Beckham keeps a tight circle around him. His father is former LSU football player Odell Beckham. He is a friend of Shaquille O’Neal, who as a child he referred to as “Uncle Shaq.”

Heather expects her son to test very well in the combine. Odell is very athletically gifted, and focused on the things that matter. Heather, who holds to a strong personal faith, takes it to God.

“The spiritual side of me is, you pray about it,” she said.

The adopted daughter of Don and Millie Van Norman of Windom, Heather has maintained her relationships with family and community. She remembers the wisdom passed along to her from high school coaches Riebe and Roger Elzenga and she hasn’t stopped soaking up knowledge about her coaching craft.

“I feel like I’m still a sponge,” she says, adding, “I think what I cherish and appreciate is the friends that I had (in Windom). I cherish my family, I cherish my mentors and that whole community and environment. Windom, to me, is a great place to raise a kid.”

When she ran varsity track, Van Norman admitted that at times it seemed a very easy thing to do. But she learned things that would carry over into her outstanding collegiate career which consisted of one year at the University of Minnesota and the rest at LSU. In high school she learned about running efficiency and how to eliminate the things that could slow her down. At LSU she was surprised to be told that the 400-meter race was to be her specialty, and that she should also run cross country because she was “out of shape” from the summer.

“That’s what really ignited me,” she recalls today.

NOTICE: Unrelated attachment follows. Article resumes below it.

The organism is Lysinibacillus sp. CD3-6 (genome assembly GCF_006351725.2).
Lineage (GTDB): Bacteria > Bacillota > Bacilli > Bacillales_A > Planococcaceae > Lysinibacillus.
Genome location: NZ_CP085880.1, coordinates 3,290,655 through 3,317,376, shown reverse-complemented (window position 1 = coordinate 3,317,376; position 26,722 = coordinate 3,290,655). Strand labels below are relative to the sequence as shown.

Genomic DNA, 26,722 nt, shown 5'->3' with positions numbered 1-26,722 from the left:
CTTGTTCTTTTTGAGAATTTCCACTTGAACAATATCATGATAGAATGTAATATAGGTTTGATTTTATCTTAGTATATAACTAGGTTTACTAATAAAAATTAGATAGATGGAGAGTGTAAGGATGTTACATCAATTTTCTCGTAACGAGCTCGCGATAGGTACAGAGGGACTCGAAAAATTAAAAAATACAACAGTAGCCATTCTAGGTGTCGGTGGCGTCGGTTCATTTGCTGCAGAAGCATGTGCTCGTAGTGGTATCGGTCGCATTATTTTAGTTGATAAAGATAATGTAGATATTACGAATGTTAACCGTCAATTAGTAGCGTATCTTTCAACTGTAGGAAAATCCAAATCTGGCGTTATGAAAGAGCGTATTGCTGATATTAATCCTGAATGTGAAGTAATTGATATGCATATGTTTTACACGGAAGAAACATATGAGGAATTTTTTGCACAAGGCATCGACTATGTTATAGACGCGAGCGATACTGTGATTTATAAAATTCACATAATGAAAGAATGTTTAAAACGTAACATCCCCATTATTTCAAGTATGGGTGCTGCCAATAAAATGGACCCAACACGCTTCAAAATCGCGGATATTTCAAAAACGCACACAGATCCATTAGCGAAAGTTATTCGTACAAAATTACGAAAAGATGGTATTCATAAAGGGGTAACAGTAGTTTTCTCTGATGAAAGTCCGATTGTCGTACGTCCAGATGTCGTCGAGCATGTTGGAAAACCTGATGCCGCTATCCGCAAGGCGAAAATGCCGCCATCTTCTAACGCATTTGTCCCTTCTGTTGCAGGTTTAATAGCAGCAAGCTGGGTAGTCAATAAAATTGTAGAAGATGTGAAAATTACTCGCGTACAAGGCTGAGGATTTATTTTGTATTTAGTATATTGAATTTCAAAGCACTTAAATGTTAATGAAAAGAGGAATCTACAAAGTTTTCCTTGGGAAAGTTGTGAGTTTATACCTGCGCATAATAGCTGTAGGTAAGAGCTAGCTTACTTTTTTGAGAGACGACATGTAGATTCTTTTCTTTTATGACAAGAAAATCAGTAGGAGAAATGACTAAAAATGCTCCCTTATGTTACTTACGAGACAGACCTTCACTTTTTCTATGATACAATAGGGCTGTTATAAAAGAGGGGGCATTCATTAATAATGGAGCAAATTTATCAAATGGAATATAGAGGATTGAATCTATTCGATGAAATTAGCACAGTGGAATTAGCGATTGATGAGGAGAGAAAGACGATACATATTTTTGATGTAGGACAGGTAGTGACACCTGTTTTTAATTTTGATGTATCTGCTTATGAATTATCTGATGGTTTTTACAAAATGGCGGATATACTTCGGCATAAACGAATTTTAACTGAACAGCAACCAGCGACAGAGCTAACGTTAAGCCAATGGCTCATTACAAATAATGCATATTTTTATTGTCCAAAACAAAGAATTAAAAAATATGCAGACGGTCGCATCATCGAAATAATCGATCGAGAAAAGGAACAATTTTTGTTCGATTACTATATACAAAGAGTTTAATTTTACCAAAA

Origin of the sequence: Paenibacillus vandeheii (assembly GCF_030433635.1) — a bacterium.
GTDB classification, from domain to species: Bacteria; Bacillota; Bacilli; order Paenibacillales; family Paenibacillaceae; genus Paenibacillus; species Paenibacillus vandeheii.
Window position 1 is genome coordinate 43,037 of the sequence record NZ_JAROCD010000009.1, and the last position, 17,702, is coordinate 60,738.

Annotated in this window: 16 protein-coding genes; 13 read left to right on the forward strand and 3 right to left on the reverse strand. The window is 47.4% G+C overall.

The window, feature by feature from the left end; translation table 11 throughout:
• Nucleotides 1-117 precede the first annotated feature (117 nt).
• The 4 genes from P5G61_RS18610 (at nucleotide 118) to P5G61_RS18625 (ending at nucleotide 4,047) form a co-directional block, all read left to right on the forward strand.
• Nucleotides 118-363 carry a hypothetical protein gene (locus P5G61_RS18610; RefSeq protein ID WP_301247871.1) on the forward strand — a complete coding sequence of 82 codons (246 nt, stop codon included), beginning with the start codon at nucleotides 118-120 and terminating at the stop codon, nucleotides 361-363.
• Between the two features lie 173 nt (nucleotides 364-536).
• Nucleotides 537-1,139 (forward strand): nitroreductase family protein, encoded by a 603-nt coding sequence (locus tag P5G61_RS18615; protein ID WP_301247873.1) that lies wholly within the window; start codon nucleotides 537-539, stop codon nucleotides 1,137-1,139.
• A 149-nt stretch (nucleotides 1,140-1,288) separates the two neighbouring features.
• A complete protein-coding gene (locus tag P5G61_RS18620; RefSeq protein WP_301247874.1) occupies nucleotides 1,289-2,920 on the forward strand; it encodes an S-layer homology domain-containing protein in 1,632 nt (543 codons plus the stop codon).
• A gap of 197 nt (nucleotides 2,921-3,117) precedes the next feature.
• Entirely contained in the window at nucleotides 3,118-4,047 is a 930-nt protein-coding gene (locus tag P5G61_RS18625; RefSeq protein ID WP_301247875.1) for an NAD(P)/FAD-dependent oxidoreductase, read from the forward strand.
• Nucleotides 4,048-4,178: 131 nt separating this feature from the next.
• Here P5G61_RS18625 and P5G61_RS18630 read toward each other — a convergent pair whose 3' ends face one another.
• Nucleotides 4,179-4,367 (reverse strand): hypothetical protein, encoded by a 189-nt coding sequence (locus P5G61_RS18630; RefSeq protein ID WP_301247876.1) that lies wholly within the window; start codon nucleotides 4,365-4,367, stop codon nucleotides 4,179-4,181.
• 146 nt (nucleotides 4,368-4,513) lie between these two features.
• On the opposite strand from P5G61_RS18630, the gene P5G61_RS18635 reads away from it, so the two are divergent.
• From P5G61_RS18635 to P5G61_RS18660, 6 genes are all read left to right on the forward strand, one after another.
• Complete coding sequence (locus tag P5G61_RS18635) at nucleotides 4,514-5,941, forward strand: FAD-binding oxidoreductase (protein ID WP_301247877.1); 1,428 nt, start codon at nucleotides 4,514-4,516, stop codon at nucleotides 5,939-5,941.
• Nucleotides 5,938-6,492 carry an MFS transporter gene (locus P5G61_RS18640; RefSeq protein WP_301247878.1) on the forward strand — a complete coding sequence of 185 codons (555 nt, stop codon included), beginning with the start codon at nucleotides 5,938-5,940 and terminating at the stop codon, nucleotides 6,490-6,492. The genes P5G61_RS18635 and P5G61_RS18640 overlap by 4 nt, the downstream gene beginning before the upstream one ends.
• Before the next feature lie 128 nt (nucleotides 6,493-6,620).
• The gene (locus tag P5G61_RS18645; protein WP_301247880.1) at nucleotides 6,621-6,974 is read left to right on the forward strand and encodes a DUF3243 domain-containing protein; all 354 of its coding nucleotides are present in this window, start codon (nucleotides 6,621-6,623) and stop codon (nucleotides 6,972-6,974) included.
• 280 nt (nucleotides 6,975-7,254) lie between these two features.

Looking back, Heather also remembers having “ants in my pants” and that she was anxious to leave her small town for the big city. She says she wanted to “spread my wings” while still maintaining a safe distance from her parents.

That’s what influenced her decision to attend the University of Minnesota, though she had second thoughts about it after signing her letter of intent. Nevertheless, she stayed at the U of M for a year and now declares herself better for it. At the U, she received a kind of discipline that she needed —a discipline that, as a black athlete raised in a community of whiteness, helped her bridge the cultural gap.

“God, I think, sometimes has a sense of humor,” she said. “What we want is obviously not always the best thing for you.”

After all these years, it appears that Heather has learned her lessons well. She is happy and fulfilled and looking toward the future. Those of us who remember her thrilling high school past are proud to have caught her briefly as she went whizzing by.

Doug Wolter

Doug Wolter is the Daily Globe sports editor. He served as sports reporter, then sports editor, news editor and finally managing editor at the Daily Globe for 22 years before leaving for seven years to work as night news editor at the Mankato Free Press in Mankato. Doug now lives in Worthington with his wife, Sandy. They have three children and seven grandchildren. Doug, retired after a lengthy career in fast-pitch softball, enjoys reading, strumming his acoustic guitar and hanging around his grandchildren. He also writes books on fiction. Two of his stories, "The Genuine One" and "The Old Man in Section 129" have been distributed through a national publisher.